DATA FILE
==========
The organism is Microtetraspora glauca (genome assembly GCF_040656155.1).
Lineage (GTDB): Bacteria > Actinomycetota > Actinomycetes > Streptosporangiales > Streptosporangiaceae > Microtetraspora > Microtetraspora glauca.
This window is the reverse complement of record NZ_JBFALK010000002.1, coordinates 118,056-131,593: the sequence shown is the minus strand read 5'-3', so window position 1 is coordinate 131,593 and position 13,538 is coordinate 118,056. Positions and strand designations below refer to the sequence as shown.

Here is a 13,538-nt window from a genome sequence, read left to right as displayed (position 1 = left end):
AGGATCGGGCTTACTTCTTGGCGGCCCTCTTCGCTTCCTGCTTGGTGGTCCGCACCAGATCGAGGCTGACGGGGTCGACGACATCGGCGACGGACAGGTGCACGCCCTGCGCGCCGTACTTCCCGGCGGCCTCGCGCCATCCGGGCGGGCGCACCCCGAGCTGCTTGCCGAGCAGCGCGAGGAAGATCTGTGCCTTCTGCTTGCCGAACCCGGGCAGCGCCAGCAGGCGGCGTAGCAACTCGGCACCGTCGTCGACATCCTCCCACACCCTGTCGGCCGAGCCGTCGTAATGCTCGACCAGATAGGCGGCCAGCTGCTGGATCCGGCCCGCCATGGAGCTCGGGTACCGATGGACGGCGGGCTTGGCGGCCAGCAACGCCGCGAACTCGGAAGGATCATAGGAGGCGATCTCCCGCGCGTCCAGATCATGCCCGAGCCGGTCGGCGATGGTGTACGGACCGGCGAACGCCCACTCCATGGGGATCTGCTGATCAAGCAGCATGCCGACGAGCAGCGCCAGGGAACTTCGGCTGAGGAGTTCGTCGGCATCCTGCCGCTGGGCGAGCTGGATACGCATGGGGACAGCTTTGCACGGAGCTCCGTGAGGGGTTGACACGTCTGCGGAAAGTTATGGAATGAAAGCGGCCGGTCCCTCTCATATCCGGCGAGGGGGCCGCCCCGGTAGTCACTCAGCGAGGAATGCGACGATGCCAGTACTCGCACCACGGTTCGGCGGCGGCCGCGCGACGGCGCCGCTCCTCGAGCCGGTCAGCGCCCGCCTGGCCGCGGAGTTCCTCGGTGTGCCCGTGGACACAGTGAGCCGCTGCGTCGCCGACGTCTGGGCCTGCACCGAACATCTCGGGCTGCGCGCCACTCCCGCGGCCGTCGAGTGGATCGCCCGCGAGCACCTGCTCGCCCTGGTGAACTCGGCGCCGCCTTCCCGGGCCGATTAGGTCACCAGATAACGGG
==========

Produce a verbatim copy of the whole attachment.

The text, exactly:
The organism is Microtetraspora glauca (genome assembly GCF_040656155.1).
Lineage (GTDB): Bacteria > Actinomycetota > Actinomycetes > Streptosporangiales > Streptosporangiaceae > Microtetraspora > Microtetraspora glauca.
This window is the reverse complement of record NZ_JBFALK010000002.1, coordinates 118,056-131,593: the sequence shown is the minus strand read 5'-3', so window position 1 is coordinate 131,593 and position 13,538 is coordinate 118,056. Positions and strand designations below refer to the sequence as shown.

Here is a 13,538-nt window from a genome sequence, read left to right as displayed (position 1 = left end):
AGGATCGGGCTTACTTCTTGGCGGCCCTCTTCGCTTCCTGCTTGGTGGTCCGCACCAGATCGAGGCTGACGGGGTCGACGACATCGGCGACGGACAGGTGCACGCCCTGCGCGCCGTACTTCCCGGCGGCCTCGCGCCATCCGGGCGGGCGCACCCCGAGCTGCTTGCCGAGCAGCGCGAGGAAGATCTGTGCCTTCTGCTTGCCGAACCCGGGCAGCGCCAGCAGGCGGCGTAGCAACTCGGCACCGTCGTCGACATCCTCCCACACCCTGTCGGCCGAGCCGTCGTAATGCTCGACCAGATAGGCGGCCAGCTGCTGGATCCGGCCCGCCATGGAGCTCGGGTACCGATGGACGGCGGGCTTGGCGGCCAGCAACGCCGCGAACTCGGAAGGATCATAGGAGGCGATCTCCCGCGCGTCCAGATCATGCCCGAGCCGGTCGGCGATGGTGTACGGACCGGCGAACGCCCACTCCATGGGGATCTGCTGATCAAGCAGCATGCCGACGAGCAGCGCCAGGGAACTTCGGCTGAGGAGTTCGTCGGCATCCTGCCGCTGGGCGAGCTGGATACGCATGGGGACAGCTTTGCACGGAGCTCCGTGAGGGGTTGACACGTCTGCGGAAAGTTATGGAATGAAAGCGGCCGGTCCCTCTCATATCCGGCGAGGGGGCCGCCCCGGTAGTCACTCAGCGAGGAATGCGACGATGCCAGTACTCGCACCACGGTTCGGCGGCGGCCGCGCGACGGCGCCGCTCCTCGAGCCGGTCAGCGCCCGCCTGGCCGCGGAGTTCCTCGGTGTGCCCGTGGACACAGTGAGCCGCTGCGTCGCCGACGTCTGGGCCTGCACCGAACATCTCGGGCTGCGCGCCACTCCCGCGGCCGTCGAGTGGATCGCCCGCGAGCACCTGCTCGCCCTGGTGAACTCGGCGCCGCCTTCCCGGGCCGATTAGGTCACCAGATAACGGG